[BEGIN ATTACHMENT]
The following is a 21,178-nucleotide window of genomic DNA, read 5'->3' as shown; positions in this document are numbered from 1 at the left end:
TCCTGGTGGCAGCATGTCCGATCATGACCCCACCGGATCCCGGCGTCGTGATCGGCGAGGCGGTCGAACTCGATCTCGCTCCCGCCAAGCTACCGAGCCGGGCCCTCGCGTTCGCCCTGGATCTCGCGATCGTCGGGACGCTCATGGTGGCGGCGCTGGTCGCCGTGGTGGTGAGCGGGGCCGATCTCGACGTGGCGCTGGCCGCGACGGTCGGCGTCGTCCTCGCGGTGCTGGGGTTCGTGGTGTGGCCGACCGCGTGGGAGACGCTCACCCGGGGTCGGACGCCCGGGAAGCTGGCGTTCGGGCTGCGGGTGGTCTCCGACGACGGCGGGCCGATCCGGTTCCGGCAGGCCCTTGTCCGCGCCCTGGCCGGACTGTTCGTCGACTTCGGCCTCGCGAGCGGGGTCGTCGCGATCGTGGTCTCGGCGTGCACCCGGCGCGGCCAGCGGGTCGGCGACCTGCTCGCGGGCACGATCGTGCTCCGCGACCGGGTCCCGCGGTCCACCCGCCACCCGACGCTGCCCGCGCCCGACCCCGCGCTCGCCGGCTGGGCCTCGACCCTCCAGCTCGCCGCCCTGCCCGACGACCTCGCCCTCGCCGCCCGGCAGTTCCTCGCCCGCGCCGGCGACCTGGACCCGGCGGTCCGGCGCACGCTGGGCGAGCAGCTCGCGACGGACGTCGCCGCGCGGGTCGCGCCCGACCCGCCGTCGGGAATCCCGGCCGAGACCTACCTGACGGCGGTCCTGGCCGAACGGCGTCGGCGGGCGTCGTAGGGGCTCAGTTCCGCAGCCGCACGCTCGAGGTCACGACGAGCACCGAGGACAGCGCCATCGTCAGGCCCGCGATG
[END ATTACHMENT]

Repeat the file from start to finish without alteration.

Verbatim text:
The following is a 21,178-nucleotide window of genomic DNA, read 5'->3' as shown; positions in this document are numbered from 1 at the left end:
TCCTGGTGGCAGCATGTCCGATCATGACCCCACCGGATCCCGGCGTCGTGATCGGCGAGGCGGTCGAACTCGATCTCGCTCCCGCCAAGCTACCGAGCCGGGCCCTCGCGTTCGCCCTGGATCTCGCGATCGTCGGGACGCTCATGGTGGCGGCGCTGGTCGCCGTGGTGGTGAGCGGGGCCGATCTCGACGTGGCGCTGGCCGCGACGGTCGGCGTCGTCCTCGCGGTGCTGGGGTTCGTGGTGTGGCCGACCGCGTGGGAGACGCTCACCCGGGGTCGGACGCCCGGGAAGCTGGCGTTCGGGCTGCGGGTGGTCTCCGACGACGGCGGGCCGATCCGGTTCCGGCAGGCCCTTGTCCGCGCCCTGGCCGGACTGTTCGTCGACTTCGGCCTCGCGAGCGGGGTCGTCGCGATCGTGGTCTCGGCGTGCACCCGGCGCGGCCAGCGGGTCGGCGACCTGCTCGCGGGCACGATCGTGCTCCGCGACCGGGTCCCGCGGTCCACCCGCCACCCGACGCTGCCCGCGCCCGACCCCGCGCTCGCCGGCTGGGCCTCGACCCTCCAGCTCGCCGCCCTGCCCGACGACCTCGCCCTCGCCGCCCGGCAGTTCCTCGCCCGCGCCGGCGACCTGGACCCGGCGGTCCGGCGCACGCTGGGCGAGCAGCTCGCGACGGACGTCGCCGCGCGGGTCGCGCCCGACCCGCCGTCGGGAATCCCGGCCGAGACCTACCTGACGGCGGTCCTGGCCGAACGGCGTCGGCGGGCGTCGTAGGGGCTCAGTTCCGCAGCCGCACGCTCGAGGTCACGACGAGCACCGAGGACAGCGCCATCGTCAGGCCCGCGATG